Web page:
Say indeed then I proceed cuz my man made a mix

I found Linda Greenhouse's career retrospective, and in particular Greenhouse's discussion of how important Sandra Day O'Connor's appointment was to her, somewhat moving. I think this says something disturbing about me. The article also makes some good, if well-known, points about the Supreme Court's function as one player in a national political issue-resolution process, though I would have appreciated it she didn't constantly refer to this process as a "dialogue." Also the concluding paragraph is a little pat.

I don't read Powerline much, but I find it odd that the title of this post, "The Resistable Rise of Barack Obama," alludes to the Brecht play, The Resistable Rise of Arturo Ui, Brecht generally being associated with the radical left. It also seems to me to be a subtle implication that Obama is a fascist, but it could just be a clever title chosen for that reason alone.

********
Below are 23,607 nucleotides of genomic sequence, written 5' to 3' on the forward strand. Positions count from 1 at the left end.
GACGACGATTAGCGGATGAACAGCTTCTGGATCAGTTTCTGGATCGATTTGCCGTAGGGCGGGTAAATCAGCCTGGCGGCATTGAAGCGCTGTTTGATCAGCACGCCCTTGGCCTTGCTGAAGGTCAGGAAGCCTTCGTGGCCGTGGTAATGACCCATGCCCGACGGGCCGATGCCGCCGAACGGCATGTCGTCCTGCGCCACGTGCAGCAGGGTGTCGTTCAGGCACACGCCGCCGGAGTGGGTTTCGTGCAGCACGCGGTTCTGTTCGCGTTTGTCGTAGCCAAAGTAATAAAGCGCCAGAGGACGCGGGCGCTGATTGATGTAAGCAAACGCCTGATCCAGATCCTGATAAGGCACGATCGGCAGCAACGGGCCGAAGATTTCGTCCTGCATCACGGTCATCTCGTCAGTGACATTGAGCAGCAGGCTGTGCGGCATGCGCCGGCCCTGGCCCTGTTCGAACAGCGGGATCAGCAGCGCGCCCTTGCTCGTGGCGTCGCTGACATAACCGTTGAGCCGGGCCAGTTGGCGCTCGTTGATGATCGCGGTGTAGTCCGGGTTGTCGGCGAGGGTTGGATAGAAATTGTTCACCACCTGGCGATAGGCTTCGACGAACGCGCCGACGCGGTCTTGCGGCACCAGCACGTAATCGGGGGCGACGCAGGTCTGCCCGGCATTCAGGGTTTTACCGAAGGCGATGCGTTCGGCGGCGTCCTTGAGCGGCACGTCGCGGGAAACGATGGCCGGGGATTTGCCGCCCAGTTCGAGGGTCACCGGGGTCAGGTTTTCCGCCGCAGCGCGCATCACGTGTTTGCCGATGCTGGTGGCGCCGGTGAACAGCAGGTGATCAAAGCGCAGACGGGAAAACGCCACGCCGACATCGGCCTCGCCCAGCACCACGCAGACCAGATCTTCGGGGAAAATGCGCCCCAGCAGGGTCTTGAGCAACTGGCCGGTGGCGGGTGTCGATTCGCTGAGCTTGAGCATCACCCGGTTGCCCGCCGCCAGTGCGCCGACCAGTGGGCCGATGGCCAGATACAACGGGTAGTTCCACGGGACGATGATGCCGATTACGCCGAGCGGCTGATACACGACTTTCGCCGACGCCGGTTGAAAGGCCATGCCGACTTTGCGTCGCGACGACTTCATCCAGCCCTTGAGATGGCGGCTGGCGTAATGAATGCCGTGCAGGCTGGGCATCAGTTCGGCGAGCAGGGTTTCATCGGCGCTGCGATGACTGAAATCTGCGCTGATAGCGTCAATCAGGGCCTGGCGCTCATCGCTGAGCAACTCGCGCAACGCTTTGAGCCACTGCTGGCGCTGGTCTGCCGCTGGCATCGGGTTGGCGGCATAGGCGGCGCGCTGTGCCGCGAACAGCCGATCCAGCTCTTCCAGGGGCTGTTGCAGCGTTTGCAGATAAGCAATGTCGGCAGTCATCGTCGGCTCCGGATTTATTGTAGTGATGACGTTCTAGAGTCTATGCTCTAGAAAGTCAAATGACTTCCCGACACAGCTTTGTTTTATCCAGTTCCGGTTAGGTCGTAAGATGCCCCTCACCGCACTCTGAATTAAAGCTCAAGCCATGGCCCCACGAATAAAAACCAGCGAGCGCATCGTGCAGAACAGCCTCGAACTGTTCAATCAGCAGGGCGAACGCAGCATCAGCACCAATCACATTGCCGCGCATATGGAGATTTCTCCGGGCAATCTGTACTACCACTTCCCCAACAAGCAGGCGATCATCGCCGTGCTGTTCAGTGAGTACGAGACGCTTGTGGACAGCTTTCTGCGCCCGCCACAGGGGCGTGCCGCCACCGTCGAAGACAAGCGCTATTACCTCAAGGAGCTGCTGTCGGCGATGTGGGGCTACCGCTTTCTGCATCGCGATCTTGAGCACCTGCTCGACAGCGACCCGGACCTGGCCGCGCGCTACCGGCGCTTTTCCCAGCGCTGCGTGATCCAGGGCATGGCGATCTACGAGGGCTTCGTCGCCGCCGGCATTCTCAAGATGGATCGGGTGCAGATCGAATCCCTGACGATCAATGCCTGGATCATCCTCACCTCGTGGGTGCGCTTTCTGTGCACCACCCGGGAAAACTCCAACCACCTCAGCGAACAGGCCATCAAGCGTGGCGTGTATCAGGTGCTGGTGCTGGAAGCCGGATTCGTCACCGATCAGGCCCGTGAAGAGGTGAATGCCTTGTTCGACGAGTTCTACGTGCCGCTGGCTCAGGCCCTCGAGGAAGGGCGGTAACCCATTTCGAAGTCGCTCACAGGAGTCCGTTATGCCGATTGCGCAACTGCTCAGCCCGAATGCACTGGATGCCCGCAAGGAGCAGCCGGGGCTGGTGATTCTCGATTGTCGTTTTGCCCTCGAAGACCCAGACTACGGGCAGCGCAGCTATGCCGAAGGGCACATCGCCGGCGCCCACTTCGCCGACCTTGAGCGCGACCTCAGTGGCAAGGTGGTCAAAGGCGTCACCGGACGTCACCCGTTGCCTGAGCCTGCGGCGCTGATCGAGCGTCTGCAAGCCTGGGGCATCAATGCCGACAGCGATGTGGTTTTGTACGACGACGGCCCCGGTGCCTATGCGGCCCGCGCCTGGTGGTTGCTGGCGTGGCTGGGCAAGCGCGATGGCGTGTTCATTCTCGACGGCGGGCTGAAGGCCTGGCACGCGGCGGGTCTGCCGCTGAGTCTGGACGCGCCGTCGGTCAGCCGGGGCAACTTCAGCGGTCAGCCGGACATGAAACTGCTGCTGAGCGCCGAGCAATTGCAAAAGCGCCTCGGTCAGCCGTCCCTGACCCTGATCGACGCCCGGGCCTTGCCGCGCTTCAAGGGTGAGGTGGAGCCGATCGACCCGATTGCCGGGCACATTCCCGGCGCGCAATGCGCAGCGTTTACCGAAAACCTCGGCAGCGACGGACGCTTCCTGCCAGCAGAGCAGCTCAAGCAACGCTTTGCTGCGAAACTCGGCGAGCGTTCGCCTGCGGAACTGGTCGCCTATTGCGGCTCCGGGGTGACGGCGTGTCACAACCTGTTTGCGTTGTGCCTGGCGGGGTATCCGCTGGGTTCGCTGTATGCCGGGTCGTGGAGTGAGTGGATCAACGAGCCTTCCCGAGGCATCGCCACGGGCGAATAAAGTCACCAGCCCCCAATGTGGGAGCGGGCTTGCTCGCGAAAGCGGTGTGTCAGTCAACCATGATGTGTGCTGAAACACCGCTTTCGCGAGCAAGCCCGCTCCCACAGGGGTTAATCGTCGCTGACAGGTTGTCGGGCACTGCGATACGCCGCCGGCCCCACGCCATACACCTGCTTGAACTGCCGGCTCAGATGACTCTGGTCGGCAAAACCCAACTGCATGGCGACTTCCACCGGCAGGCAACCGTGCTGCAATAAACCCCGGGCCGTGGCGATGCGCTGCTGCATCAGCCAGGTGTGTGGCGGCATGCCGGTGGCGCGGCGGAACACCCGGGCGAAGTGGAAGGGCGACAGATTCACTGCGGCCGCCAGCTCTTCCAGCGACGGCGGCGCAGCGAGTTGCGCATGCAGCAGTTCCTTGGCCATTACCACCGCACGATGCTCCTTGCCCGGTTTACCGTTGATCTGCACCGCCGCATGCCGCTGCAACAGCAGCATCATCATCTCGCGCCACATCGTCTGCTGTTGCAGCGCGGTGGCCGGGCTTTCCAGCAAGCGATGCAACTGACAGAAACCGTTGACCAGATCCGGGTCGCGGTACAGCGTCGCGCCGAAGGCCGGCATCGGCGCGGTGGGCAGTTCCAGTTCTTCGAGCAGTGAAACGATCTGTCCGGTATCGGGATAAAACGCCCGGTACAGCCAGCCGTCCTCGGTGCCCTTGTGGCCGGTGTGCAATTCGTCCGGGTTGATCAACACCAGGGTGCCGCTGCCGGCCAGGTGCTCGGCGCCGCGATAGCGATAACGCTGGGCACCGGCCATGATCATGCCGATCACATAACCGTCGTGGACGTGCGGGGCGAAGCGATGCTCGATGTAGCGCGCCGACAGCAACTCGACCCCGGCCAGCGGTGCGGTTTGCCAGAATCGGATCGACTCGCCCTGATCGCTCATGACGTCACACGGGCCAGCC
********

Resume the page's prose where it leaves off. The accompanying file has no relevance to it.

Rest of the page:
On Friday I argued in the comments of a couple other blogs about the non-issue of John McCain's status as a natural born citizen. He is one.

Random passage from the The Elements of Style (4th Ed.):
Aggravate. Irritate. The first means "to add to" an already troublesome or vexing matter or condition. The second means "to vex" or "to annoy" or "to chafe."
But usage weirds language. If aggravate at one time didn't have that second meaning, surely it does by now. Evidence. Evidence that aggravate had the second meaning in 1611 (the evidence is an overly harsh reviewer of a the Elements of Style saying so).